No Dig Potatoes Vs. Planting Bag Potatoes

I did a little potato planting experiment last year. It was late autumn when I was able to clearly see the results of my little experiment so I decided to wait and write about when planting season began this year. As many of you know, I have access to a small space where I can plant some food plants during the planting season. I had tried a put some potatoes to ground, but it required so much digging and preparing the ground that I had been looking for maybe easier ways to plant some potatoes that were a bit easier on the back.

I found so many information filled youtube videos from enviable homesteaders and I decided that I would try something simpler. So, I planted ‘no dig’ potatoes at the small outdoor planting space and at the same time I tried planting potatoes in a planting bag on the terrace to see which one, or if either, might work for me.

It wasn’t such a big surprise to see that neither really worked as well as the traditional planting method. However, I do want to try the ‘no dig’ planting method again because it seems promising, the only problem being that I am an amateur.

This is how each method worked for me:

‘No dig’

  • ‘No dig’ really should be ‘no till’ method because you can’t just put the potatoes on top of grass. The area must have a layer of earth, but no grass so if it is a previously undisturbed area, you will have to do some digging. Fortunately for me, the area I have for planting is in a space which is specifically used for planting so there was already a layer of earth without the grass for my use.
  • The process is quite simple. Put the potatoes for planting on the top of the layer of earth and cover with hay, compost or more dirt. I covered mine in a loose hay. Leave for growing and uncover in the autumn for your lovely potato harvest!
  • Results: Many potatoes were found and they were larger than I have ever grown before! (Not to be too excited, all the potatoes I have ever grown are all quite small. Think: new potato size) The bad bit is that the birds were attracted to the hay I used for covering and the little thieves stole much of it. I know now that I should have put a much thicker layer on the top because at least half of my precious potato harvest had green (toxic) spots from being exposed to sunlight and so had to be composted instead. 😦 In total, I retrieved 1 3L bag of edible potato. I would recommend this method to anyone with a small allotment for planting or if one has a planting space of their own at their home, and has access to covering material such as hay, dried grass cuttings or compost.

Planting bag

  • Planting bags have been quite the trend recently and I can understand why. Planting bags are perfect for use in small outdoor spaces such as the terraces or balcony of a flat as long as there is some exposure to sunlight. They might even be suitable for a sunlight-filled area indoors of a small flat, but I have not tried that because the planting bag I purchased allows for the water to drain through the fabric.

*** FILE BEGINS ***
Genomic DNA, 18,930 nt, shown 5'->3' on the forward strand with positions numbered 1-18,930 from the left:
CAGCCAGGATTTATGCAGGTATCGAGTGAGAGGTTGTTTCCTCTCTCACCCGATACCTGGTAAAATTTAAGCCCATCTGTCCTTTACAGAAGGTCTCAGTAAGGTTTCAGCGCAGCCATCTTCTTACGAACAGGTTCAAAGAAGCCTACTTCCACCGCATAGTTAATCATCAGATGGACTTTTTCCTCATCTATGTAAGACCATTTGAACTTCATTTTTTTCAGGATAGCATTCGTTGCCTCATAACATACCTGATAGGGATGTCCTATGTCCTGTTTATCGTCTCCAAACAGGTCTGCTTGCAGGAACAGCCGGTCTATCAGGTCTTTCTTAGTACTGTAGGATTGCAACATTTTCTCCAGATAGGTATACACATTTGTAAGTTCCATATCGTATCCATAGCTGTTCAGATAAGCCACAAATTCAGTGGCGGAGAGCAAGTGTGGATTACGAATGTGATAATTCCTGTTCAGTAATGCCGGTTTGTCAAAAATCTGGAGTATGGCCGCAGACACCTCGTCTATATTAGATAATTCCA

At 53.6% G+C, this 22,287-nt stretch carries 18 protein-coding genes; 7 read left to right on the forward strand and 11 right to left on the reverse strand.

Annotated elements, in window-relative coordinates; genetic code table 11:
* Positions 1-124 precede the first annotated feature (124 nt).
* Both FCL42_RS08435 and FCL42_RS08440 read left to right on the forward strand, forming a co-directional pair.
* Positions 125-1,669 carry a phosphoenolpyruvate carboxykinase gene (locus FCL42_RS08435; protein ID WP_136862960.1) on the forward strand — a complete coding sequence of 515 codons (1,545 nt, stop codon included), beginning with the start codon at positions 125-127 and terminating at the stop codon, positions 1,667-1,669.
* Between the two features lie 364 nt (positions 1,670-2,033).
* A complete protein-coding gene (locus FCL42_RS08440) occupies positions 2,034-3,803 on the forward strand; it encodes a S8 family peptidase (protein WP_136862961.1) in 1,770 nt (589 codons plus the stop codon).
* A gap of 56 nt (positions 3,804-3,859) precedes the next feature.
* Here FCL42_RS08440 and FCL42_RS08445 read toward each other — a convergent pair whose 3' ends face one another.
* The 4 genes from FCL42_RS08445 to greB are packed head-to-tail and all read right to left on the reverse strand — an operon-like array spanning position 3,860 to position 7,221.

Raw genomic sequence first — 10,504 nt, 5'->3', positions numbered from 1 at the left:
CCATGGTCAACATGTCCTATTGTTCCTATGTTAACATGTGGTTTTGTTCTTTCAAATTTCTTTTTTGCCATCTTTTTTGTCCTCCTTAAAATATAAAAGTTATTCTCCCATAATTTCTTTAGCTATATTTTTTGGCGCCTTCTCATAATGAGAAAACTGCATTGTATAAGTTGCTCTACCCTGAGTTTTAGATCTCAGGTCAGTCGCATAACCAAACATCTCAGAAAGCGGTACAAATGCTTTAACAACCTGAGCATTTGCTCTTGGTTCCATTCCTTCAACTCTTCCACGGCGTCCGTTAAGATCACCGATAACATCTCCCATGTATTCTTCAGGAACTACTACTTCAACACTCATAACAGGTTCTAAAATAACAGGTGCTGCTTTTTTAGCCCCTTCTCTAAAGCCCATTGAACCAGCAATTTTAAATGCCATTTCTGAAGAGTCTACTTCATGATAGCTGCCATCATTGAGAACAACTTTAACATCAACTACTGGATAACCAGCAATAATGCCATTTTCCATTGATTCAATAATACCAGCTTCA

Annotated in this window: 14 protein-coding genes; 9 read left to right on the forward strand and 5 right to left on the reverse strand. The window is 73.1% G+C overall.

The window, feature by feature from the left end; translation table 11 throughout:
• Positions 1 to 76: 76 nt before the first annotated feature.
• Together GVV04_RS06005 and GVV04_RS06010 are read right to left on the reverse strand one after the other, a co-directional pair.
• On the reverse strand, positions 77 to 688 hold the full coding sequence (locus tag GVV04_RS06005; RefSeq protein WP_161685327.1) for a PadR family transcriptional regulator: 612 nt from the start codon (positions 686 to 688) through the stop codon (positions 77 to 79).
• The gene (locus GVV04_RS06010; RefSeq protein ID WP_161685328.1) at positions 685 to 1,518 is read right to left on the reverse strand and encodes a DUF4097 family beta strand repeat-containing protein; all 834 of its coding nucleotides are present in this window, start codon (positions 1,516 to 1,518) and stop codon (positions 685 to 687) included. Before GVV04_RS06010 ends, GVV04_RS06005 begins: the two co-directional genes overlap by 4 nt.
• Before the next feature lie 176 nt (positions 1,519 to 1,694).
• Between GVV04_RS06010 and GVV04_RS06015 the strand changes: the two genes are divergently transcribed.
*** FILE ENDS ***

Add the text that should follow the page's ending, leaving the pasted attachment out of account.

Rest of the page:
• The process is even simpler than the ‘no dig’ method. I used one 15L bag of mixed earth and compost. I put half of the 15L bag into the planting bag, and then placed the sprouting potatoes in a layer with a few cm space between and when those were all played carefully with the sprouts up, I poured the rest of the 15L bag on the top to fit the planting bag. Then I just placed the planting bag in an area with good exposure to sunlight and let it be. Watering is necessary and it can really be more or less depending what climate you are in. I gave quite a bit of water when the earth on the top of the planting bag looked dry.
  • Results: This method is for certain the easiest one and recommended for the person who doesn’t have the time for entire days spent on planting. Potatoes did grow in these planting bags, though they were quite small. Smaller even than the new potato size I had previously grown with the traditional planting method. The good thing about planting potatoes using the planting bag method is that they can be started earlier in the season. As potatoes even begin to sprout in the refrigerator, I find that it is ok to put them out if the weather is still a bit cold. No problemo! Being able to begin the growing sooner and leave until autumn may result in larger potatoes. If you like the small potatoes, this is really a perfect way to get those!

If you have plans for planting some kind of things this spring, I hope that you have found this post helpful. I have hope that people will try to keep some kind of food plants this year, wherever you are and what kind of home you live in because having the ability to grow ones own food, even if it is 1 small tomato plant or a bag of potatoes, is an important skill to have.

Read more here about why potatoes are a recommended food for always having in the budget-friendly kitchen.

Do you have any planting plans for this year?

-Mliae